I meet with a few men on Friday mornings for a bible study. We start bright and early (more early than bright perhaps), but my Fridays are blessed as a result. We’ve been studying 1 Peter, and today we hit 1 Peter 3:1-7, with the infamous discussion on wives being submissive to their husbands. We chatted about this being a continuation of the thought in 1 Peter 2 encouraging servants to submit to their masters and everyone submitting to governmental authority, but for me, the most interesting portion of our conversation was where I least expected it.
In 1 Peter 3:3-4, he encourages women to focus on the “hidden person of the heart, with the imperishable quality of a gentle and quiet spirit” instead of on outward beauty. “J” mentioned that Peter seemed to have some insight into women, to understand the challenge they faced and commented upon how there is “something” about a woman’s spirit that can enhance the most beautiful and make the homely appear lovely. “K” pointed out that even 750+ years before, Isaiah had to point out the same problem in the women of that day (Isaiah 3:16). “k” mentioned that the woman admired in the Song of Solomon is not particularly beautiful if you convert the physical description to a picture, but that her spirit made her beautiful in the eyes of her lover (which has some cool applications to God as the lover of our soul and us, His church, as the beloved). What struck me, however, was our culpability as males for this stereotypical tendency in the women we love.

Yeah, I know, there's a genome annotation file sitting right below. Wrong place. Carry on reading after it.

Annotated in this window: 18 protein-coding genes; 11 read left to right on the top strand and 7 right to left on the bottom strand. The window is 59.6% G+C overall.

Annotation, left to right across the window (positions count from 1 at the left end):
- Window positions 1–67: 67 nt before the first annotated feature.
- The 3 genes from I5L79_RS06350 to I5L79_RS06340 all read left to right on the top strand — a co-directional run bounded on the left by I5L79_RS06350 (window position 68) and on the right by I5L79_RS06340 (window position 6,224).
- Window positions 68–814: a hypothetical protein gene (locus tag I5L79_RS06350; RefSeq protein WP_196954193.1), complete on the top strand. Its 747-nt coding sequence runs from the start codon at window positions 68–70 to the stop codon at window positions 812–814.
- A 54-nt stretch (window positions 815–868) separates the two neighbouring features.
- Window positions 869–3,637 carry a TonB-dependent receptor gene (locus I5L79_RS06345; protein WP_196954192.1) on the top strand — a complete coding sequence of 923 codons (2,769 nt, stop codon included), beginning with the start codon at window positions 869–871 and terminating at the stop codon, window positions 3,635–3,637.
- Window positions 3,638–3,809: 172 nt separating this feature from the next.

It is generally accepted that a “good husband” remembers to express to his wife how beautiful she is, and a “great husband” doesn’t even have to remember; it comes naturally. But how often do we admire our wife’s hidden person? How often do we compliment her upon her spirit? As humans, we respond to positive feedback. If we men only praise our wife for her external beauty, why are we critical of her tendency to be “overly concerned” about her appearance? We have a duty to fulfill here, and it is not an onerous one. Let’s remember to admire the inner beauty of our wife as well as her outward attractiveness. By doing so, we encourage her to become even more beautiful, and that’s good for everyone involved.
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